spirits (rum or brandy initially, whiskey after the Civil War), sugar, water (ice) and mint (and sometimes a float of this or that)
One of the earliest and most essential American drinks, begun in Virginia by the 1780s, but fully realized by 1810, with the addition of ice, leading to universal popularity until Prohibition. It is impossible to overstate the importance of the julep to the elaboration of American iced drinks and the professionalization of drink mixing—the julep was the crucible on which reputations were made for decades. The julep became the first fancy American drink. Currently underappreciated.
The above recipe for the Prescription Julep, presented in phony Latin medical shorthand, appeared in the September 1857 Harpers article “A Winter in the South”. The procedure:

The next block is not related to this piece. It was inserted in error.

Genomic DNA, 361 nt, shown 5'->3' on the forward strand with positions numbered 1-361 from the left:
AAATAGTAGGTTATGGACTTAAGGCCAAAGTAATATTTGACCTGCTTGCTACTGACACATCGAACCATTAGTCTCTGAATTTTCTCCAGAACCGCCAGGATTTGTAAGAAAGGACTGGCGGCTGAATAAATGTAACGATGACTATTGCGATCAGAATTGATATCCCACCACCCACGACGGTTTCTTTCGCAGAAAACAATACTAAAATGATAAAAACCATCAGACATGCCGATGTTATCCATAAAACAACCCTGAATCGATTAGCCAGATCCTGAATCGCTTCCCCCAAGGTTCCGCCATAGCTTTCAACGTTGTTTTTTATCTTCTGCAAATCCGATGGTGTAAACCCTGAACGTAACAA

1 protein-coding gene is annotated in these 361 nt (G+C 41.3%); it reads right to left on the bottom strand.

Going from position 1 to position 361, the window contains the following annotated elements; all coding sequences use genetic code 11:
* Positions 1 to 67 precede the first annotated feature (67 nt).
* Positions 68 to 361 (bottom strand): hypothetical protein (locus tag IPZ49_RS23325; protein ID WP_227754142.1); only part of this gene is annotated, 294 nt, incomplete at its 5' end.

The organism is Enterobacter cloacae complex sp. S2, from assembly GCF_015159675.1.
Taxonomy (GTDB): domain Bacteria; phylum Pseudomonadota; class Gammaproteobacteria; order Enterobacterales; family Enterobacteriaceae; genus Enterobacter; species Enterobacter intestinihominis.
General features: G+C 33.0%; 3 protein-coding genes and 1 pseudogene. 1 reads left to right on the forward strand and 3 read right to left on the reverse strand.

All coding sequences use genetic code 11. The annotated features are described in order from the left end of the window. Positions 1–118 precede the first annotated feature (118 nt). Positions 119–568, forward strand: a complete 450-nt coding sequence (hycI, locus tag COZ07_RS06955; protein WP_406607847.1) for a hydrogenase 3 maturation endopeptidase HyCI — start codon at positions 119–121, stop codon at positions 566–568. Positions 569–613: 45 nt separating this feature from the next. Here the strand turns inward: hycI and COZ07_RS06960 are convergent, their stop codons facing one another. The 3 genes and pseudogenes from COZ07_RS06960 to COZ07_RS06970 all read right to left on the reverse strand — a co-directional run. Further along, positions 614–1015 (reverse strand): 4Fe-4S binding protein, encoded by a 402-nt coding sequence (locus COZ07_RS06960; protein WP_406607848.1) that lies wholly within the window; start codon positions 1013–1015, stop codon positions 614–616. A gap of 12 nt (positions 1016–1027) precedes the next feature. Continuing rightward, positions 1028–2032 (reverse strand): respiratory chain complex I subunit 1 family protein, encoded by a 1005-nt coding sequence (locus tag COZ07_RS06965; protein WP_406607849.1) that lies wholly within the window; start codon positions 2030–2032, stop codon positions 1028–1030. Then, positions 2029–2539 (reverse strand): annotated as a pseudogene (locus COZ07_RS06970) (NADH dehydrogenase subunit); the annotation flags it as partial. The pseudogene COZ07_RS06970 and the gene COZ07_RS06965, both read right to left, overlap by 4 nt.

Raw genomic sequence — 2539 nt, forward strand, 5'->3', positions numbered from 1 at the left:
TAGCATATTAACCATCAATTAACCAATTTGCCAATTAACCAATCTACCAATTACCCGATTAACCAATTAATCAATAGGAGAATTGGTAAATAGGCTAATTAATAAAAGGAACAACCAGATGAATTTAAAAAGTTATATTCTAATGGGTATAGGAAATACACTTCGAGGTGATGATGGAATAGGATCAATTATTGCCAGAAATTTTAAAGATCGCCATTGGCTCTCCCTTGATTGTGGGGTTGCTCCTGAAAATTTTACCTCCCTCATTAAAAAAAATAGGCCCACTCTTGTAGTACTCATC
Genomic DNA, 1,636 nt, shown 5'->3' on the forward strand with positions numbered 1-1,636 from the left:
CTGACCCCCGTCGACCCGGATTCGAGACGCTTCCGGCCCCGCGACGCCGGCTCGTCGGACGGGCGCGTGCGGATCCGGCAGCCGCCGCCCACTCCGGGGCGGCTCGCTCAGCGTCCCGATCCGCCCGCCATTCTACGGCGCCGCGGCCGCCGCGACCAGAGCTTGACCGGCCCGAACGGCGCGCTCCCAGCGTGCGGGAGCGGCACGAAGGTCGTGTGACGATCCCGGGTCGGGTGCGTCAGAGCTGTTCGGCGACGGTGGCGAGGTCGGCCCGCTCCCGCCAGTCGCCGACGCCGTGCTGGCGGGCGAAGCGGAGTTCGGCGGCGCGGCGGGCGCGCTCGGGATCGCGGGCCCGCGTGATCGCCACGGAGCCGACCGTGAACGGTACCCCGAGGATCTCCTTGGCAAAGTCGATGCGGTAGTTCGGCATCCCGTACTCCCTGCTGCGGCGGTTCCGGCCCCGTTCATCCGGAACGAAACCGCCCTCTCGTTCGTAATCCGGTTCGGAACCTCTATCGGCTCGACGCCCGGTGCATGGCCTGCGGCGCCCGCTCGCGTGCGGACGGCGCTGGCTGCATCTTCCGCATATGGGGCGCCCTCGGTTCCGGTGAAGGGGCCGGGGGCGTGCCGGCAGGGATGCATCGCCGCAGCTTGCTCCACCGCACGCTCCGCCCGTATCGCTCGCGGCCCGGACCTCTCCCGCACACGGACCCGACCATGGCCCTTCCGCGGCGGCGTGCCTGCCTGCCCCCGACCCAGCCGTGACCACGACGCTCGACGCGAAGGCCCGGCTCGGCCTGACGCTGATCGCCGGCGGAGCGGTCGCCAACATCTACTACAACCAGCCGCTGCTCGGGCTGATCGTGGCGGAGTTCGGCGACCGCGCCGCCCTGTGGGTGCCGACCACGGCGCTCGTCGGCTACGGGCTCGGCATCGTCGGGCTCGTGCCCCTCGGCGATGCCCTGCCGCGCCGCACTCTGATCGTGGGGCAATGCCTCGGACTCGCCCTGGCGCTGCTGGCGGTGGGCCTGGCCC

Build in a collins glass:
- 1 tsp sugar
- 1 splash water
Stir to dissolve.
Add 5–6 mint leaves.
Fill with crushed ice.
Add 1 1/2 oz cognac (higher than 40º ABV recommended)
Add 1/2 oz straight rye whiskey
Top with more crushed ice.
Garnish with sprigs of mint.
Serve with a straw cut down to keep the drinker’s nose near the mint.
David Wondrich recommends floating a little pot still rum on top.
Oxford Companion to Spirits and Cocktails, p. 398–9; barware icons courtesy of Haus Alpenz